Overview of Lindsay McCollum
Lindsay Elaine McCollum had a spark that won’t soon be forgotten.
Growing up, Lindsay’s mom Carrie says that her daughter had a strong and fierce personality. She was a well-rounded child and young adult from the Central Valley city of Patterson, California. Lindsay danced, was an expert pianist, and could read a 300-page book in one day. Carrie says her favorite songs to play on the piano were Canon in D, and the theme song from the movie Titanic, “My Heart Will Go On.”
Now, in the wake of Lindsay’s tragic death in 2016, Carrie and Lindsay's entire family have to will their hearts to go on — and it’s not always easy.
“There is not a minute of my life that I’m not thinking of her,” Carrie wrote in an article for Street Sheet following Lindsay’s murder. “The world seems less without her in it.”
She added, “Lindsay was too young to die. A parent shouldn’t outlive their children.”
San Francisco was Lindsay’s home as she got older. Her mom says Lindsay was drawn to the Golden City’s thrift shops, pretty clothes, and “eclectic vibe.”
Along the way, Lindsay began struggling with drug use, but maintained her strong family support system. She was living on and off the streets for three years leading up to her death. At some point, she met Eddie "Tennessee" Tate, and the two developed a relationship. Lindsay was living with Eddie in his box structure.
She was always full of life, and a curious person — “she just lost her way,” Carrie says. “But that doesn’t mean she deserved what she got.”
December 18, 2016.
A woman who works for a ride-hailing service pulls into the 76 gas station on the corner near 16th Street. The witness hears a muffled bang coming from the cluster of nearby tents.
Moments later, a woman emerges from the nearby tents. The witness says the woman was "walking like a zombie" while stumbling. The witness says she was making strange movements. Finally, the witness realized that the woman was hurt because of the blood on her hair and face.
“It was awful,” the witness told SFGate.
The witness calls 911, and pleads with dispatchers to send help. While she was waiting for medics to arrive, the witness saw the hurt woman, later identified as Lindsay, ripping off her clothes. It's important to note that this behavior is not uncommon in fatal situations where there's a failure in the person's thermoregulatory system. The increase of blood flow to the surface of the skin induces a feeling of warmth.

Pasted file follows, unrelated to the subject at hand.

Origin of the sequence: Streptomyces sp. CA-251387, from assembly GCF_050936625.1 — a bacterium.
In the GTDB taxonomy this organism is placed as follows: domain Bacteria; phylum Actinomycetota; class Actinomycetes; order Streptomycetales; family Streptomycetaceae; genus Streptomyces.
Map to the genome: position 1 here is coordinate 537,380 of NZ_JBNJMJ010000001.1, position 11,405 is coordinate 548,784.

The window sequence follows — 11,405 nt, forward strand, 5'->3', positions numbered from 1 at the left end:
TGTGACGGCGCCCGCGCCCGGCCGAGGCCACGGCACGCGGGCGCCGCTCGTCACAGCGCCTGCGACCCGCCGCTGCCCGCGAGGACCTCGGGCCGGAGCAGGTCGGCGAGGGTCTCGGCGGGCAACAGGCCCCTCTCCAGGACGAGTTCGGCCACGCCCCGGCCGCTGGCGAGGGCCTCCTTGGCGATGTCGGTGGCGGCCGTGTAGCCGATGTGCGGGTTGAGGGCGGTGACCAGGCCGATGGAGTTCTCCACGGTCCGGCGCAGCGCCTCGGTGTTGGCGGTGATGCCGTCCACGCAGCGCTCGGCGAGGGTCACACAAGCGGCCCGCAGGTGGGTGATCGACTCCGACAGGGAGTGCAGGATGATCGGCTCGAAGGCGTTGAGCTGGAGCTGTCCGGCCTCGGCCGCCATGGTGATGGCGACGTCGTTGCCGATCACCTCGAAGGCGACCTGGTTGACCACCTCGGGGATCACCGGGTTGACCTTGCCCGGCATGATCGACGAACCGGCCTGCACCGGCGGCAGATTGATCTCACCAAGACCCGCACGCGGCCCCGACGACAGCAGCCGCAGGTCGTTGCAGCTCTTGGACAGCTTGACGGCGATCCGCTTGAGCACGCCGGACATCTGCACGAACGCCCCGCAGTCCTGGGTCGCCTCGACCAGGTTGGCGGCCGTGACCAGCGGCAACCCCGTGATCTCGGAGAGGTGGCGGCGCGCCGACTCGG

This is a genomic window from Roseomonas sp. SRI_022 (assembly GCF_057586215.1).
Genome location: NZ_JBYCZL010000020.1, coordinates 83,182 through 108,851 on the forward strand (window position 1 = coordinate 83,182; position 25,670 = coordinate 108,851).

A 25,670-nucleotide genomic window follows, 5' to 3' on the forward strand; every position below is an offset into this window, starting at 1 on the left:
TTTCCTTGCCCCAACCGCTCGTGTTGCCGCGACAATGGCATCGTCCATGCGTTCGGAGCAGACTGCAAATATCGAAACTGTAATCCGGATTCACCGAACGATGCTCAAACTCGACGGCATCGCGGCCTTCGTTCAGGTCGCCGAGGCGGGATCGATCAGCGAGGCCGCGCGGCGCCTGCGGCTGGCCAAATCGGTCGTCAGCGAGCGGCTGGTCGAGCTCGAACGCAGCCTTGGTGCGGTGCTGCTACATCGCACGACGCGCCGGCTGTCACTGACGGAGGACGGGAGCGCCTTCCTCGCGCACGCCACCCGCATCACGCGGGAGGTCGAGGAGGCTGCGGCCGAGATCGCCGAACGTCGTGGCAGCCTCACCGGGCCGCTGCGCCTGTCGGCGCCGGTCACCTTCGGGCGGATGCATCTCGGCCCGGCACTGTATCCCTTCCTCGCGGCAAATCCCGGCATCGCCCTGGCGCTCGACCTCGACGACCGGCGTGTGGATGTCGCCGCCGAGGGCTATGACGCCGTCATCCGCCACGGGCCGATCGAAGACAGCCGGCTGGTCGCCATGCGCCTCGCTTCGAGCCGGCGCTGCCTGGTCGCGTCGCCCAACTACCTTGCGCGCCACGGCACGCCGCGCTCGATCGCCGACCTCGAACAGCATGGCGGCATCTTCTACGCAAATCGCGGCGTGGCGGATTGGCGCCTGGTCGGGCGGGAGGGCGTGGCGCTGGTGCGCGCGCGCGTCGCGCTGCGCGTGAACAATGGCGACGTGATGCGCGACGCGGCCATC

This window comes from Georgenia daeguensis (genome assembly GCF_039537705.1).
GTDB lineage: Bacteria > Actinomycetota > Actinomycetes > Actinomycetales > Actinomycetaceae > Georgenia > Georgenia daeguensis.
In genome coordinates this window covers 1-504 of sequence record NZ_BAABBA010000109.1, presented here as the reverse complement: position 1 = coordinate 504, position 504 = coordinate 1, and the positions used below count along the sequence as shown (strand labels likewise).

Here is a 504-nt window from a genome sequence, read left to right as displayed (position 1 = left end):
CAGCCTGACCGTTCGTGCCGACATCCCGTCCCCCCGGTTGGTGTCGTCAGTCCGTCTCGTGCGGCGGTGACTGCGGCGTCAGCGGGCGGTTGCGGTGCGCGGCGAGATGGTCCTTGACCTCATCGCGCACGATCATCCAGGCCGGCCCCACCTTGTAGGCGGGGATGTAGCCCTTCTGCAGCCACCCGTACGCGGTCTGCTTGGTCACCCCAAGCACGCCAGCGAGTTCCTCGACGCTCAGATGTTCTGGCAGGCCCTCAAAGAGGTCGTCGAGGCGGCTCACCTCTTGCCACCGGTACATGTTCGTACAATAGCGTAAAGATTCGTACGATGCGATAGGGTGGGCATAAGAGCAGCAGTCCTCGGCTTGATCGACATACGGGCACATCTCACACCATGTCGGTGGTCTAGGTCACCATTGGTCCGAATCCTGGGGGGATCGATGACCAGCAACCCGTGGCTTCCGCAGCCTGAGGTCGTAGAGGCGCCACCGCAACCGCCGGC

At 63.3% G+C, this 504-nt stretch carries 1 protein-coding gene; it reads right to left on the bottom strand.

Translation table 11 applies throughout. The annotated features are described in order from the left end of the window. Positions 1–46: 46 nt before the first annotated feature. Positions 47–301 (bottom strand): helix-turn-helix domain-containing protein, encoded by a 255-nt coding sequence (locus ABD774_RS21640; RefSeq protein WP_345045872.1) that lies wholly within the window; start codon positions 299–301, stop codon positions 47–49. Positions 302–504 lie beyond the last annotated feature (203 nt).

At the same time, Lily, Lindsay’s gentile pit bull emerged and stayed by Lindsay’s side through it all.
Emergency services arrived within 3 minutes. By that time, Lindsay is mostly naked and in the fetal position on the ground. She is seen rocking back and forth, before she convulses onto her back, hitting her head on the pavement. EMS started providing CPR, but she was pronounced dead at the scene.
“She didn’t belong there,” the woman said, describing Lindsay. “She had nice trendy clothes on. She was not a street person, and if she was she just got there. Somebody loves her and took care of her.”
Emergency services discover a man, later identified as Eddie Tate, just feet away from Lindsay near his makeshift wooden shelter on the sidewalk. He was rushed to the hospital, but succumbed to his injuries.
Police release a statement saying that they're looking for two possible suspects — at least one of them is male — seen running from the scene, but they have not identified them or many any arrests.
The day after the murders, law enforcement came into the neighborhood and had to tell the people experiencing homelessness to move — for the investigation and for their own safety. Friends of both Eddie and Lindsay are seen by journalists rummaging through Lindsay and Eddie’s belongingings before SF Recology waste management workers cleaned up the spot.
The heartbreak in the friends’ eyes can be felt through the pictures.
Where the case stands today.
A forensic artist produces a sketch of a person of interest in the investigation. No further information is released, and the fact that the original investigation says there were two perpetrators present has not been addressed.
As for Lily, Lindsay’s pitbull, she is now living with Lindsay’s younger sister, and is a very happy and special dog.
“It was a nice surprise to find out that Lindsay taught Lily to ride a skateboard,” Carrie wrote for Street Sheet. “One day Lily just hopped on a skateboard and took off!”
It’s happy images like these — with memories of Lindsay drinking her beloved strawberry smoothies, crunching down into avocado toast, and cuddling next to a fire pit, that keep the McCollum family going.
Ahead of the six year anniversary, the police increased the reward for information leading to the arrest and prosecution of the culprit to $100,000.
Carrie McCollum is still looking for answers, and wants the justice that her daughter deserves. She says the investigation just “isn’t moving forward” and is hoping the public can help generate new leads.
“This person is going to the beach, which my daughter can’t; maybe driving a car, which my daughter can’t,” she told Mission Local. “I don’t want them to die. Just to go to jail for the rest of their lives.”